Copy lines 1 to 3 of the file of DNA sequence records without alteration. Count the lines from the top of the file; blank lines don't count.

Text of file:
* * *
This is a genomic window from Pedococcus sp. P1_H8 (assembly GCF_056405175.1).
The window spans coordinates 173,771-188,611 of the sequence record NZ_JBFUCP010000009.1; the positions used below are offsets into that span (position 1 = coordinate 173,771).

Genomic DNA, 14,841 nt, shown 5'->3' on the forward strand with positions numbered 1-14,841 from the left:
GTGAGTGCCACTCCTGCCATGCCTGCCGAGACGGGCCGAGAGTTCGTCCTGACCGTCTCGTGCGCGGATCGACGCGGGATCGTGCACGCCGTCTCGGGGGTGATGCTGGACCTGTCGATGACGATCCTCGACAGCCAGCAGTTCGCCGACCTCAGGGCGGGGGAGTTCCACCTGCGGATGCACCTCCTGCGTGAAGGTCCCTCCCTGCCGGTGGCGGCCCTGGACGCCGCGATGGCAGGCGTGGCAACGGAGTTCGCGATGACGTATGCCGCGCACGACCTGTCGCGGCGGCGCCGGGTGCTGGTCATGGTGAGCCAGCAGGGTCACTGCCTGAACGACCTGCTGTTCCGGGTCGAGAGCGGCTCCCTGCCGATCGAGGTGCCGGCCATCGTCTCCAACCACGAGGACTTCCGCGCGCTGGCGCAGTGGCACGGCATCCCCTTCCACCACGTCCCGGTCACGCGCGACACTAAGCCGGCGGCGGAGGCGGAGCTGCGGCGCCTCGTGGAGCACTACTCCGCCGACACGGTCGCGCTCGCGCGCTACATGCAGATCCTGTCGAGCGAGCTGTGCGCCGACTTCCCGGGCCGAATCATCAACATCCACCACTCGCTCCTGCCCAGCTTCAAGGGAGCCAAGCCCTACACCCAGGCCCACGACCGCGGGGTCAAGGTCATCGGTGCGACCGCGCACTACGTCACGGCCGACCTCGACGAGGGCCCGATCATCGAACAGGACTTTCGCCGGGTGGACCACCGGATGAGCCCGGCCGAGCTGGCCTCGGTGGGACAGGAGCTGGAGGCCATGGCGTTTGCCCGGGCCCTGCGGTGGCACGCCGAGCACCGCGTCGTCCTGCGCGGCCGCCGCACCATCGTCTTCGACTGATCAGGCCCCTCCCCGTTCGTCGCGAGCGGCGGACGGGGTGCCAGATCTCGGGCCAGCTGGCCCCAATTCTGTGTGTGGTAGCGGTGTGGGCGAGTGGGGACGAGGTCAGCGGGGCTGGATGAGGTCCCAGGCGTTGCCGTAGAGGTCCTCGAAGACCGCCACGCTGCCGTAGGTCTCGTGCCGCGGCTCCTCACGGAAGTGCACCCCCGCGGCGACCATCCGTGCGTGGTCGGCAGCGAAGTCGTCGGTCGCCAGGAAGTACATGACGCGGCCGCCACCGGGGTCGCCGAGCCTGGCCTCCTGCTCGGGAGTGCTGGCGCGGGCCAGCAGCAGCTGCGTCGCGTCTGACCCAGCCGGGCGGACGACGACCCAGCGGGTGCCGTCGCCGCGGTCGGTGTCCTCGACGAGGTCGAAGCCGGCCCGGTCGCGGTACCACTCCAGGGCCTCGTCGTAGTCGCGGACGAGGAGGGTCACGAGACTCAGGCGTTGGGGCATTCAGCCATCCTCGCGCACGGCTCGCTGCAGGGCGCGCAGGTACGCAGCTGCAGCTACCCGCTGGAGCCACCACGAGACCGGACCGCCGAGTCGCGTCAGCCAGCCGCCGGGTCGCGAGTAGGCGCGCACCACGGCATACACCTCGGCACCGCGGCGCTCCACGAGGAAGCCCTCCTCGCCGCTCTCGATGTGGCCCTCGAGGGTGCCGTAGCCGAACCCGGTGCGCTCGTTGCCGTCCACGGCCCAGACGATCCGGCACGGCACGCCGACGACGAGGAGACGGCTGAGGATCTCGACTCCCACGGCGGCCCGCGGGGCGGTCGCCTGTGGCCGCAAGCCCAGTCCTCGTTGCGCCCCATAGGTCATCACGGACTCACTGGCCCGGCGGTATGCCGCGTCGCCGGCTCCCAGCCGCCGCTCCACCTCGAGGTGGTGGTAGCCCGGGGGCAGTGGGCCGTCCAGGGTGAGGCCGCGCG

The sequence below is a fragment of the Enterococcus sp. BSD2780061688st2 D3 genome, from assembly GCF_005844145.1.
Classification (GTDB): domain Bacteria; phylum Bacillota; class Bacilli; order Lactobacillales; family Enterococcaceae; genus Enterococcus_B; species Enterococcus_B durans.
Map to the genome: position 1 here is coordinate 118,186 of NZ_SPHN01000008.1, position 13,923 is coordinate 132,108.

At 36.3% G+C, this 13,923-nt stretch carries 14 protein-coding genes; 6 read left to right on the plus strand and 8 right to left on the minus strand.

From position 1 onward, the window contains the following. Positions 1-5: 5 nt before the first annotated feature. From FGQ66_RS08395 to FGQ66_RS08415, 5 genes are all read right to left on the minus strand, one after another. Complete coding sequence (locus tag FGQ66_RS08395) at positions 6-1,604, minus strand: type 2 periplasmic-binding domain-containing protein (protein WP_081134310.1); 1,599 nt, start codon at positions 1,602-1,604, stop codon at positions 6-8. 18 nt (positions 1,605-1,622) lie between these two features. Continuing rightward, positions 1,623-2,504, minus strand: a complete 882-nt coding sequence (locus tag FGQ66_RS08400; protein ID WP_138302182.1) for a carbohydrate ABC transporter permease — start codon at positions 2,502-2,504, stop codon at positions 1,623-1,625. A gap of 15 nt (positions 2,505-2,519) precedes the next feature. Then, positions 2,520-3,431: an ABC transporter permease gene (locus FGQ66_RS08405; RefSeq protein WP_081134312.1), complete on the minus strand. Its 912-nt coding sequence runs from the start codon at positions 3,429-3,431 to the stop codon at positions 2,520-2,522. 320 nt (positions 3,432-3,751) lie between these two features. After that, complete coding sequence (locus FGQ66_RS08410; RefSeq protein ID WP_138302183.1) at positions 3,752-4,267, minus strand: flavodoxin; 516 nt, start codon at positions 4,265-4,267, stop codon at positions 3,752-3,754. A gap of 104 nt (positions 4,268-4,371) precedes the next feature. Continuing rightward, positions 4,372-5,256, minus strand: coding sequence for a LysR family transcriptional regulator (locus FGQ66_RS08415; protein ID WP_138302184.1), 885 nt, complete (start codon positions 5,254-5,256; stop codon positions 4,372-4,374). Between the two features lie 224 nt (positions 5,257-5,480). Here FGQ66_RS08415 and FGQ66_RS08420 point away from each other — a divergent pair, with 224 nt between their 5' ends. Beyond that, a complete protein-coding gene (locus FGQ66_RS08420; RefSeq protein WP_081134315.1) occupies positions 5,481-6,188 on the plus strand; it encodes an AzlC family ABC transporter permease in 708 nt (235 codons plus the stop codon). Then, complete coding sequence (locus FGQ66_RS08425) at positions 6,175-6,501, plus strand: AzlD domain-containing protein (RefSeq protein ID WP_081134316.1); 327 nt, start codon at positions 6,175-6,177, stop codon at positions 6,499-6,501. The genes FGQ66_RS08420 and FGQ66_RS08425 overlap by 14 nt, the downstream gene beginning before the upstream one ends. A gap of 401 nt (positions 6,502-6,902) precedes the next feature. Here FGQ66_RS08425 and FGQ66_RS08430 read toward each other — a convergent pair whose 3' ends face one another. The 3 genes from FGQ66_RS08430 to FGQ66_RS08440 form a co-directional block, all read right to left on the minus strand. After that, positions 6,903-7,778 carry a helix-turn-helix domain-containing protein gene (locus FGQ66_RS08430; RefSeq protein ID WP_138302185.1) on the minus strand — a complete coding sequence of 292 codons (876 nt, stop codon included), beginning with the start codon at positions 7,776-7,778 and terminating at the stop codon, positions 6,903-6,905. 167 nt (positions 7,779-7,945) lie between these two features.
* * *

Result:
This is a genomic window from Pedococcus sp. P1_H8 (assembly GCF_056405175.1).
The window spans coordinates 173,771-188,611 of the sequence record NZ_JBFUCP010000009.1; the positions used below are offsets into that span (position 1 = coordinate 173,771).

Genomic DNA, 14,841 nt, shown 5'->3' on the forward strand with positions numbered 1-14,841 from the left: